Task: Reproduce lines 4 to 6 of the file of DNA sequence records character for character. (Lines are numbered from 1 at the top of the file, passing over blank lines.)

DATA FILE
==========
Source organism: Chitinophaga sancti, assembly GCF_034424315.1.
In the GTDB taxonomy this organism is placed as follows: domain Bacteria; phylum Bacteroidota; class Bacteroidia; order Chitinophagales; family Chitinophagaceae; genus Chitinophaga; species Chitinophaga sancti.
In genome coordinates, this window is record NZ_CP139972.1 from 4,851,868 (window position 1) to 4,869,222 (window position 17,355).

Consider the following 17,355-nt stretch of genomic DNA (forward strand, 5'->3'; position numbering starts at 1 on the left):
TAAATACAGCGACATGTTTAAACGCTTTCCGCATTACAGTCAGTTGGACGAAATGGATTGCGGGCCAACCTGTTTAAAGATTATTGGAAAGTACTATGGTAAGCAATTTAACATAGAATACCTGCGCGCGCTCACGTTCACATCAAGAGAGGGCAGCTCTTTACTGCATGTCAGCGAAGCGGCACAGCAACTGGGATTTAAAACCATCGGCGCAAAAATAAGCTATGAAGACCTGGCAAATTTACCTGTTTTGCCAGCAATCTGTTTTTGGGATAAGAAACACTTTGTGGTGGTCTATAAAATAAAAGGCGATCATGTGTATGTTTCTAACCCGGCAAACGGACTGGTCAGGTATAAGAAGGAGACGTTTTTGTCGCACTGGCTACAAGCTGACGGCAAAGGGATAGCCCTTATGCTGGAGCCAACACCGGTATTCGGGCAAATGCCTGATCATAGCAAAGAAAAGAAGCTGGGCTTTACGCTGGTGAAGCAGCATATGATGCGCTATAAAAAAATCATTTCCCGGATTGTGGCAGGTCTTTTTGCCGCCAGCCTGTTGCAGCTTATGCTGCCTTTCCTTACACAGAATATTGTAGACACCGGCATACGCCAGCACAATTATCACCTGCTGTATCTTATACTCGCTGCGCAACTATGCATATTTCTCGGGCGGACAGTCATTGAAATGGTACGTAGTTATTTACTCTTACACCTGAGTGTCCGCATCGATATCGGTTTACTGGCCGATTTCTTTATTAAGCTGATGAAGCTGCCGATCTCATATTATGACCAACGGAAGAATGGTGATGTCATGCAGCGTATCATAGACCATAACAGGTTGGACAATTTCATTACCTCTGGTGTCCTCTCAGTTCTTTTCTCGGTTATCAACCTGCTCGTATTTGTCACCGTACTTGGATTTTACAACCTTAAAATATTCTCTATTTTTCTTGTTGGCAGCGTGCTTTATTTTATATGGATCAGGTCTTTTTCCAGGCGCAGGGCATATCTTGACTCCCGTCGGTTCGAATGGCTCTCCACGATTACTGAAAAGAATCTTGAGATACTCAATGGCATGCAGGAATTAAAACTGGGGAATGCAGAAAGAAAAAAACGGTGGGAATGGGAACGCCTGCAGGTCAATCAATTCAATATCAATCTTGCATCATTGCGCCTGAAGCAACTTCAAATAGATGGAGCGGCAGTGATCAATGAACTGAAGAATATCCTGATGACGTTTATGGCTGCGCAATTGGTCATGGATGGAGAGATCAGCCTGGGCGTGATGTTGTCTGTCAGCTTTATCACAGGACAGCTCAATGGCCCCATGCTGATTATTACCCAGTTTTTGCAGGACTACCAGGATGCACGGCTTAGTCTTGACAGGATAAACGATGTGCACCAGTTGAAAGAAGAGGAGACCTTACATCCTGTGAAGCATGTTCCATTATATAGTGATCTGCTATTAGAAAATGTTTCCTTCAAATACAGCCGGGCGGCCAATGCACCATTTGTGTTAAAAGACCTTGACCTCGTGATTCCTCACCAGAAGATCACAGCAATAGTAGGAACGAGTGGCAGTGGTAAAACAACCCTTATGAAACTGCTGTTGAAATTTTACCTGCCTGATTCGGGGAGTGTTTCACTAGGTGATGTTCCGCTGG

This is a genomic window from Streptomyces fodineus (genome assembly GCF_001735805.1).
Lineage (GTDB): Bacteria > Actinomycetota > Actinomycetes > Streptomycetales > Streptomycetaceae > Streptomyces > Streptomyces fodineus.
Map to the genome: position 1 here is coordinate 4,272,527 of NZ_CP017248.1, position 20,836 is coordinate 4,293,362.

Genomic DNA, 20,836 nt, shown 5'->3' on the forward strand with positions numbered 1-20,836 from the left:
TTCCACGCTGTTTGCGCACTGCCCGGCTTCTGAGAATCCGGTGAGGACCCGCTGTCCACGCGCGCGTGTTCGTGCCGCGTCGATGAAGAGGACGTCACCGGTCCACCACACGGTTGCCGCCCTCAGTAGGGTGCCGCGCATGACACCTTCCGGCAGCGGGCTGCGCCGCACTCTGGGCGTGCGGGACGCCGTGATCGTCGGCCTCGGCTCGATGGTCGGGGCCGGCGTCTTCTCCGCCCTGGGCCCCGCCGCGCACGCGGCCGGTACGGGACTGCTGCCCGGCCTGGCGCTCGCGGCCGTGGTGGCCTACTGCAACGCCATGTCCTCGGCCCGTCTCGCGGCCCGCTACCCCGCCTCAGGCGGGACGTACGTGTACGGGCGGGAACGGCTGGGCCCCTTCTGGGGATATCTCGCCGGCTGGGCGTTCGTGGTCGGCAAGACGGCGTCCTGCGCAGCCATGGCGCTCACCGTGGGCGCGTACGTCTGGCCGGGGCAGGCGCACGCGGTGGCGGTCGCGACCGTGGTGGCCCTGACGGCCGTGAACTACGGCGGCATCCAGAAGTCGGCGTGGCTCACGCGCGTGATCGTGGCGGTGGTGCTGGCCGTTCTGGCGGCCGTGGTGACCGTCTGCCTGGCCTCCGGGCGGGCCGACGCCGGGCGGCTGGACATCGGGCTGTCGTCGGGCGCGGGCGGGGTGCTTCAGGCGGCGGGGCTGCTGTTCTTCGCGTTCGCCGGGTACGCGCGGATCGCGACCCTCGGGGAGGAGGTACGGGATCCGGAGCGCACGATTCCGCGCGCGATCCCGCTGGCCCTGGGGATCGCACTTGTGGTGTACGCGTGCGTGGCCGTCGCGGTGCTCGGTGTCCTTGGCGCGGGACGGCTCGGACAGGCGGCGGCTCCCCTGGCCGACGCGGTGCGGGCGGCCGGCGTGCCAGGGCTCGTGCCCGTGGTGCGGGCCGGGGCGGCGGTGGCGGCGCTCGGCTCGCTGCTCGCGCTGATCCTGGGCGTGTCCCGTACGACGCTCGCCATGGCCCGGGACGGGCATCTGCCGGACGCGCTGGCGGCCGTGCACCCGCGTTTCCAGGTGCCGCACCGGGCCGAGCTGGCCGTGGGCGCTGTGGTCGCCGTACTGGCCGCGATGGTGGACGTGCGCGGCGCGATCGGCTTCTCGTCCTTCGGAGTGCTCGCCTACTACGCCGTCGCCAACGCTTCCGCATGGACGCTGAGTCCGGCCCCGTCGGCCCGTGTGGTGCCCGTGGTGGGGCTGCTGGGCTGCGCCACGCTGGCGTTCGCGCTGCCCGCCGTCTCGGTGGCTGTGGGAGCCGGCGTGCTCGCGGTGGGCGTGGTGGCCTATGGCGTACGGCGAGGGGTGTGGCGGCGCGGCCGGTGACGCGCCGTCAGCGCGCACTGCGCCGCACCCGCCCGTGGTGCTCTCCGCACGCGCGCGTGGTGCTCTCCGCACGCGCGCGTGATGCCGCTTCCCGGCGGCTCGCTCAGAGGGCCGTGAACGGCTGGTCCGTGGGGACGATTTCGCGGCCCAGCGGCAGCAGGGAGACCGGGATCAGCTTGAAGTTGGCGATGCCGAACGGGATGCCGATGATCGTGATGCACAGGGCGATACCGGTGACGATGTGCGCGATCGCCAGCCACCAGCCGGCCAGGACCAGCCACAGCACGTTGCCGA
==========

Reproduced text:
Consider the following 17,355-nt stretch of genomic DNA (forward strand, 5'->3'; position numbering starts at 1 on the left):
TAAATACAGCGACATGTTTAAACGCTTTCCGCATTACAGTCAGTTGGACGAAATGGATTGCGGGCCAACCTGTTTAAAGATTATTGGAAAGTACTATGGTAAGCAATTTAACATAGAATACCTGCGCGCGCTCACGTTCACATCAAGAGAGGGCAGCTCTTTACTGCATGTCAGCGAAGCGGCACAGCAACTGGGATTTAAAACCATCGGCGCAAAAATAAGCTATGAAGACCTGGCAAATTTACCTGTTTTGCCAGCAATCTGTTTTTGGGATAAGAAACACTTTGTGGTGGTCTATAAAATAAAAGGCGATCATGTGTATGTTTCTAACCCGGCAAACGGACTGGTCAGGTATAAGAAGGAGACGTTTTTGTCGCACTGGCTACAAGCTGACGGCAAAGGGATAGCCCTTATGCTGGAGCCAACACCGGTATTCGGGCAAATGCCTGATCATAGCAAAGAAAAGAAGCTGGGCTTTACGCTGGTGAAGCAGCATATGATGCGCTATAAAAAAATCATTTCCCGGATTGTGGCAGGTCTTTTTGCCGCCAGCCTGTTGCAGCTTATGCTGCCTTTCCTTACACAGAATATTGTAGACACCGGCATACGCCAGCACAATTATCACCTGCTGTATCTTATACTCGCTGCGCAACTATGCATATTTCTCGGGCGGACAGTCATTGAAATGGTACGTAGTTATTTACTCTTACACCTGAGTGTCCGCATCGATATCGGTTTACTGGCCGATTTCTTTATTAAGCTGATGAAGCTGCCGATCTCATATTATGACCAACGGAAGAATGGTGATGTCATGCAGCGTATCATAGACCATAACAGGTTGGACAATTTCATTACCTCTGGTGTCCTCTCAGTTCTTTTCTCGGTTATCAACCTGCTCGTATTTGTCACCGTACTTGGATTTTACAACCTTAAAATATTCTCTATTTTTCTTGTTGGCAGCGTGCTTTATTTTATATGGATCAGGTCTTTTTCCAGGCGCAGGGCATATCTTGACTCCCGTCGGTTCGAATGGCTCTCCACGATTACTGAAAAGAATCTTGAGATACTCAATGGCATGCAGGAATTAAAACTGGGGAATGCAGAAAGAAAAAAACGGTGGGAATGGGAACGCCTGCAGGTCAATCAATTCAATATCAATCTTGCATCATTGCGCCTGAAGCAACTTCAAATAGATGGAGCGGCAGTGATCAATGAACTGAAGAATATCCTGATGACGTTTATGGCTGCGCAATTGGTCATGGATGGAGAGATCAGCCTGGGCGTGATGTTGTCTGTCAGCTTTATCACAGGACAGCTCAATGGCCCCATGCTGATTATTACCCAGTTTTTGCAGGACTACCAGGATGCACGGCTTAGTCTTGACAGGATAAACGATGTGCACCAGTTGAAAGAAGAGGAGACCTTACATCCTGTGAAGCATGTTCCATTATATAGTGATCTGCTATTAGAAAATGTTTCCTTCAAATACAGCCGGGCGGCCAATGCACCATTTGTGTTAAAAGACCTTGACCTCGTGATTCCTCACCAGAAGATCACAGCAATAGTAGGAACGAGTGGCAGTGGTAAAACAACCCTTATGAAACTGCTGTTGAAATTTTACCTGCCTGATTCGGGGAGTGTTTCACTAGGTGATGTTCCGCTGG

This is a genomic window from Streptomyces fodineus (genome assembly GCF_001735805.1).